Gary S. Messinger. The Battle for the Mind: War and Peace in the Era of Mass Communication. Amherst: University of Massachusetts Press, 2011. xi + 293 pp. $28.95 (paper), ISBN 978-1-55849-853-2; $80.00 (cloth), ISBN 978-1-55849-852-5.
Reviewed by Ross Collins (North Dakota State University)
Published on H-War (March, 2012)
Commissioned by Margaret Sankey
War and Public Persuasion
Gary S. Messinger takes on an ambitious project: a study of ways that people have tried to influence the human mind from the beginnings of mass media to the present. Does the work cover democratic government influence? Yes, it does. Newspapers? Yes, it does. It also covers movies, radio television, dictatorships, the army, and industry. It examines these topics across war and interwar from 1850 onward--although most of the book examines the world after 1914. The world that is examined is, indeed, the entire Western world. Even part of the non-Western world is addressed, as the author considers Japan as well. Despite this enormous sweep, Messinger has produced a book of modest size. Its 293 pages should appeal to students of media and propaganda as well as general readers interested in knowing more about how mass minds have been led in war, in prewar, and in postwar.
I have not used the word “propaganda” in reflecting the author’s aim. This is because the author does not himself describe his approach in this manner. In the preface, he explains that his historical research can illuminate the origins of our present-day situation. Those pre-World War I origins coalesced into what he calls the “industrialization of communication,” and this is a key approach that the author chooses to help readers understand “the battle for the mind.” Both peacemakers and warmongers have used mass communication, he writes, as tools for goals both pacifist and militarist. “Important clues to the future of war and peace lie in understanding how they have already been shaped by technologically amplified communication directed at billions of people” (p. xi).
Toward this end, Messinger devotes most of the text to the world wars, the interwar period, and the postwar period as reflected by authorities’ attempts to influence people’s minds. This helpful factual material does address the development of modern propaganda. In particular, the first three chapters offer quite a bit of information regarding its development before 1939. It does not, however, offer much interpretation regarding this period. Perhaps this is unavoidable. So much is covered, in so many countries, considering so many media that the author has space to offer general statements, but usually little possibility to follow up with more thorough explanation.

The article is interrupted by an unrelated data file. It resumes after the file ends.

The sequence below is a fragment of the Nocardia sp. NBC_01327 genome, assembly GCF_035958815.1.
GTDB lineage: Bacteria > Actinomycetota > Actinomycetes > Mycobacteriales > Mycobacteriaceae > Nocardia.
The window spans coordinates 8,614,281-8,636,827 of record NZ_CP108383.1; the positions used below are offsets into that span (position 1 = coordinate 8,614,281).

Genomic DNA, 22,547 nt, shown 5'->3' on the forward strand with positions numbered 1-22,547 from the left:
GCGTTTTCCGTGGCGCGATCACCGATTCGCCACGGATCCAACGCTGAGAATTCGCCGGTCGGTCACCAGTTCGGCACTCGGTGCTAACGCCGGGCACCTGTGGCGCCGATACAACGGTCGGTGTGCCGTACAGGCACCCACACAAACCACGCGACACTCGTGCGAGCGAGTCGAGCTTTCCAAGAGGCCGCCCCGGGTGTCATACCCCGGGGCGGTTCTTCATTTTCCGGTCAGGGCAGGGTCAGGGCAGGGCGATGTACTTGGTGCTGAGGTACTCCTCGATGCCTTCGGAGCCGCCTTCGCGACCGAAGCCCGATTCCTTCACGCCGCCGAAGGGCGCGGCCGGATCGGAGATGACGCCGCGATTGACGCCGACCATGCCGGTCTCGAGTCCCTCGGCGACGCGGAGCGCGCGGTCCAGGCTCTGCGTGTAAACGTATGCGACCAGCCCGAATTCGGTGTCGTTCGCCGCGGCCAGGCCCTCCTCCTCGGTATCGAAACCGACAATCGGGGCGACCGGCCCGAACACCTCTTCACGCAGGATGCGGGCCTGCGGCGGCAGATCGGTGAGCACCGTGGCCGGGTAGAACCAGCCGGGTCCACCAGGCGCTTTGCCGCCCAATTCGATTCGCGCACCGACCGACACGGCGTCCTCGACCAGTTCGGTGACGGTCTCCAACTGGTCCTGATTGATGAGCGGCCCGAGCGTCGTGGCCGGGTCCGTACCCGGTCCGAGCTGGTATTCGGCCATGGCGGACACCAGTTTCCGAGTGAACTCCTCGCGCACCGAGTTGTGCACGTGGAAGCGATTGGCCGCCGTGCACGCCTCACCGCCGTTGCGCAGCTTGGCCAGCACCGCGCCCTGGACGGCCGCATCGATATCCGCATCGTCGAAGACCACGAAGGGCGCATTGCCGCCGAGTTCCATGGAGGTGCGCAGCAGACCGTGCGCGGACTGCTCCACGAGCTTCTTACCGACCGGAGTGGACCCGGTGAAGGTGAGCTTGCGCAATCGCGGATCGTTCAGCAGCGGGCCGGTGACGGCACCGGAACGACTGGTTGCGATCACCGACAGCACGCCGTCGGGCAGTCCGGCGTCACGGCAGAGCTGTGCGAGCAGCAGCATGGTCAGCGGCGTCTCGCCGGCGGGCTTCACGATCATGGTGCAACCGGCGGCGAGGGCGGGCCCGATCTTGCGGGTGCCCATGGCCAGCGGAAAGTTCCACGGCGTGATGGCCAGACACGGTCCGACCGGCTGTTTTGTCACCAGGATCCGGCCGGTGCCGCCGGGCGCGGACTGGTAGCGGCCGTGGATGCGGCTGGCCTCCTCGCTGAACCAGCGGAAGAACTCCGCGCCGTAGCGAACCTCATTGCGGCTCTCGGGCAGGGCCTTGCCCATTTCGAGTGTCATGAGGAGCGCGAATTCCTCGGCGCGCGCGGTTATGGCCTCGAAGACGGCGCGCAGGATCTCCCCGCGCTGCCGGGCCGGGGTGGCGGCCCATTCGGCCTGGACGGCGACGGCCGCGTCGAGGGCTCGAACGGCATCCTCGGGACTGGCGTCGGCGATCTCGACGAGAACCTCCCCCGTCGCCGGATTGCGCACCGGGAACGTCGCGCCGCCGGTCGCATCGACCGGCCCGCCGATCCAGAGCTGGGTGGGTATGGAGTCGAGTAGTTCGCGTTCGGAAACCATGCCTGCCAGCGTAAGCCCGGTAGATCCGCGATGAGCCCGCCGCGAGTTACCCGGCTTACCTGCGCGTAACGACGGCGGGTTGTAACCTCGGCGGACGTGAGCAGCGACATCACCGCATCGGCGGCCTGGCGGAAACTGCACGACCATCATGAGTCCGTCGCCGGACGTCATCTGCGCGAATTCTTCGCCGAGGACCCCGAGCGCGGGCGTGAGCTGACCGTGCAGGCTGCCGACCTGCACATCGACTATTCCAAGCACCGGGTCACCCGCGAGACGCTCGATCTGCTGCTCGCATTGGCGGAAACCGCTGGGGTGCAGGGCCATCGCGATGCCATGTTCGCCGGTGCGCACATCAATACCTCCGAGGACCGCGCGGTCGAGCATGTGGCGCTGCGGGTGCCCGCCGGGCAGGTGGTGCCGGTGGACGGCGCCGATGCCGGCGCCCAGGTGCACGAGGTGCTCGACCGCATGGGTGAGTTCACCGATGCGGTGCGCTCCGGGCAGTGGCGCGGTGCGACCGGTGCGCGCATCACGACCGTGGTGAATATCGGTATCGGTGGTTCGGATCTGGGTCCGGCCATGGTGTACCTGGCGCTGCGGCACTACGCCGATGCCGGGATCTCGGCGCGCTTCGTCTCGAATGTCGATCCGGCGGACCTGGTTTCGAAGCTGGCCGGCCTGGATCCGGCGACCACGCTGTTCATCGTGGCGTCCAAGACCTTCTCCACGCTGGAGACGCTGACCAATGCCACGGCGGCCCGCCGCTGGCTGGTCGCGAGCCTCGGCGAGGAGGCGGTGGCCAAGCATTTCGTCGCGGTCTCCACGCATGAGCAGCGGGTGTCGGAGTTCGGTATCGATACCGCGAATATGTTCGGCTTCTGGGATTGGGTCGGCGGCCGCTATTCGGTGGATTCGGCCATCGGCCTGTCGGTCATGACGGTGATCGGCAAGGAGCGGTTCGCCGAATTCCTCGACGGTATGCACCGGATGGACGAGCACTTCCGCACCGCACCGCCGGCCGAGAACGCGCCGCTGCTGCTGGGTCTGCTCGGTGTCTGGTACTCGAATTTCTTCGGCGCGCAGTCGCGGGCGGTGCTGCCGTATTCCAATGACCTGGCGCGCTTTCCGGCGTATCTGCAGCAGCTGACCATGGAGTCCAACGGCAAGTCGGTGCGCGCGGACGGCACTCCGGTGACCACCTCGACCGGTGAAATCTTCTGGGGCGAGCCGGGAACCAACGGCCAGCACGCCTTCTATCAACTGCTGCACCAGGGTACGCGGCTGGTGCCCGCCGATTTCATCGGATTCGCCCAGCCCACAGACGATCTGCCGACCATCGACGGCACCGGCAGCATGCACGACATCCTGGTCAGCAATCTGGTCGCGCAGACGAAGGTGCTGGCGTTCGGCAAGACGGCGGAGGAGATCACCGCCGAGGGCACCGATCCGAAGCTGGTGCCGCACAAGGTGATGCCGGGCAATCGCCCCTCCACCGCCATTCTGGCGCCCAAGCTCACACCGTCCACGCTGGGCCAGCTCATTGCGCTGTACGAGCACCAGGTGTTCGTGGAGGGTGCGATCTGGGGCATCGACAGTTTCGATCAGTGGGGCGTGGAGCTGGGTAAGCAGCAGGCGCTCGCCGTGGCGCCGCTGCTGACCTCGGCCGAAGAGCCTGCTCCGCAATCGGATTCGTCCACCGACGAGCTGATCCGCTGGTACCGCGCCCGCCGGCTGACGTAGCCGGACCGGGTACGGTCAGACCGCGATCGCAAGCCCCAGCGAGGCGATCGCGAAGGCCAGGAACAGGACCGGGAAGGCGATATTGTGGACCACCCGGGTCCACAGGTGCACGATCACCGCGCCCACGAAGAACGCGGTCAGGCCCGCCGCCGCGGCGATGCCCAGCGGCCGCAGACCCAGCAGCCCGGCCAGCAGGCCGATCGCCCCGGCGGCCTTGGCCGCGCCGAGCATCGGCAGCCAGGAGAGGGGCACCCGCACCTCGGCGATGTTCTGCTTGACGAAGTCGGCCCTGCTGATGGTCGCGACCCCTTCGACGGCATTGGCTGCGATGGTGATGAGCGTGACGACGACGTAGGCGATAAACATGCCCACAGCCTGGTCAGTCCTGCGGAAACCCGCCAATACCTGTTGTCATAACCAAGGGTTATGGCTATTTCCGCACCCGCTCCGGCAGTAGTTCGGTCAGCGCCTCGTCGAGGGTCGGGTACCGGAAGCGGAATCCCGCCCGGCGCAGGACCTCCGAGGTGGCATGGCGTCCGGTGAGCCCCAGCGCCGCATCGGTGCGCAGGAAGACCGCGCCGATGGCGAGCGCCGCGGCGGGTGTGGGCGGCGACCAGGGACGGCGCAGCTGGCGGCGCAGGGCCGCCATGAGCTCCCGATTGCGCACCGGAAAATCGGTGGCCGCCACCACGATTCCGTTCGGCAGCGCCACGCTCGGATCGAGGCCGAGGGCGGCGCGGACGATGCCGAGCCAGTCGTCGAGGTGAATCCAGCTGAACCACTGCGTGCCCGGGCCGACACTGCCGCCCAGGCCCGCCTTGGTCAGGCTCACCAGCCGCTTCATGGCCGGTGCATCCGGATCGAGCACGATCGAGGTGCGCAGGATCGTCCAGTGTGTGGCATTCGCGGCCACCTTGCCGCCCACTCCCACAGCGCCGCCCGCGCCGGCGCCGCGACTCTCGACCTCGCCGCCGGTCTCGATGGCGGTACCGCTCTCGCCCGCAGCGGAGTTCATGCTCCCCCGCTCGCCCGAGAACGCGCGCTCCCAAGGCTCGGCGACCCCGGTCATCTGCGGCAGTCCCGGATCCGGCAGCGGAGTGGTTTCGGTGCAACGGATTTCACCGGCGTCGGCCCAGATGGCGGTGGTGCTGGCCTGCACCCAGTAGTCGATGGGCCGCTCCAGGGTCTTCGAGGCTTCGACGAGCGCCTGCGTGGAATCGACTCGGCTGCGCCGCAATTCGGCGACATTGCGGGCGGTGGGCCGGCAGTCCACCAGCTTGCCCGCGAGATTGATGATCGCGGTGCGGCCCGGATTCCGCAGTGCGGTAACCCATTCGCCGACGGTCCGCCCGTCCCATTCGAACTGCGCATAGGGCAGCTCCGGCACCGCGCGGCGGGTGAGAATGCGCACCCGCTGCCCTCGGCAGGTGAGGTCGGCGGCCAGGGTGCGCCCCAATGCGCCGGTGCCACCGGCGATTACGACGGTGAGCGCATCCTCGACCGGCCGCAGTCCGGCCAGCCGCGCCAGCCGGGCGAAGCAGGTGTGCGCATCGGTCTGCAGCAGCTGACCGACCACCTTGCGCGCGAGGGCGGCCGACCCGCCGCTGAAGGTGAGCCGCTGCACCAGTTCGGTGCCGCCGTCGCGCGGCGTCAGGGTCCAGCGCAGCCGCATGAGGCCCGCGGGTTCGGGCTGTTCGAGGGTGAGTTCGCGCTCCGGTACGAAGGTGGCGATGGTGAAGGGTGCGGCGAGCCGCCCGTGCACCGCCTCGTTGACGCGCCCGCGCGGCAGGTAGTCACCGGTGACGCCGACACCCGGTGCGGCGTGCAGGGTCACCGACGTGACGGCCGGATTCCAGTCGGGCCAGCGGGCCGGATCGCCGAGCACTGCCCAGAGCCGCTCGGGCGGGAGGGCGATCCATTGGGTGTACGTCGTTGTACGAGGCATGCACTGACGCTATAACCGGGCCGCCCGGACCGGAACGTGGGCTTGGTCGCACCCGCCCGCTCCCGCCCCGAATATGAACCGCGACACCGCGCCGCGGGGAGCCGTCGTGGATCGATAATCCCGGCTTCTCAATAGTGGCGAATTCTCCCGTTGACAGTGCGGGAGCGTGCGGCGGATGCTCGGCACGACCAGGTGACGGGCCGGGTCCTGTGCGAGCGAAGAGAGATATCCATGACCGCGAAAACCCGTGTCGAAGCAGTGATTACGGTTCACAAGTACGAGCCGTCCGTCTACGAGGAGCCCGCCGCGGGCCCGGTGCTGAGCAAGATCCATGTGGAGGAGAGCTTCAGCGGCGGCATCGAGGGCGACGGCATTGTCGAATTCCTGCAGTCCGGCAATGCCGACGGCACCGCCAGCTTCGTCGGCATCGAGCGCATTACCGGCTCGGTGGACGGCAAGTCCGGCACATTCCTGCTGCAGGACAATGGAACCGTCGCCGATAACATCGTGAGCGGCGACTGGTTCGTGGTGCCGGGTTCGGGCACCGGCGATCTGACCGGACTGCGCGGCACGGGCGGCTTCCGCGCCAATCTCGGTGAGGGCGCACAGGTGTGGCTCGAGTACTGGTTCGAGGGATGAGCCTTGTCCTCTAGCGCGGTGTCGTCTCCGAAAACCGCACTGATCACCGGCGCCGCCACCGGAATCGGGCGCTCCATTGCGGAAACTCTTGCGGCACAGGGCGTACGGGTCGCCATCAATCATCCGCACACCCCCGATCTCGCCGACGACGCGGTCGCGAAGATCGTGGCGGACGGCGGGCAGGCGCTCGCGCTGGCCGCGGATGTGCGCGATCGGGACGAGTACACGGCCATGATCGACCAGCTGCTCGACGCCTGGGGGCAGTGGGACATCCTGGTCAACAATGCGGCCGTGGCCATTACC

Some of the more arbitrary statements need a little support. For example, the author notes, “To increase the sale of newspapers, the press exaggerated the possibility of subversion by external sources” (p. 54). Does he mean the entire press? Perhaps research can show this is true--although one doubts that. Our skepticism needs to be addressed with historical evidence, here and in many other places throughout the book.
For example, the author assails U.S. newspapers for “depriving them [readers] of information that could have helped them make intelligent judgments” regarding the Russian Revolution (p. 64). But blaming the American press for purposely distorting coverage of the events of 1917-20 is simplistic. We need to recall the optimism Americans had regarding the Alexander Kerensky government, and the feeling of betrayal as Russia pulled out of a war that, in 1917, Americans felt was against an evil, worldwide threat. The United States knew Communism was extrinsically anticapitalist, and in the United States its sympathizers were launching riots and bombings. Walter Lippman and Charles Merz criticized the New York Times, the author notes, but they wrote in 1920. Today we can more easily assess the purported failings of journalism nearly a century ago. The nuance of historical opinion regarding this era to be fair at least needs to be addressed briefly, instead of flatly stating that the press failed.
Similarly, the author notes, regarding 1930s radio, that the H. G. Wells broadcast, War of the Worlds, caused a “national panic” (p. 55). Some recent journalism history research actually disputes this. I acknowledge that in a book of this expanse it is difficult to consider every historical debate regarding the significance of past media events. But sometimes it is worth noting that historians disagree, if for no other reason than to alert the reader to varying interpretations.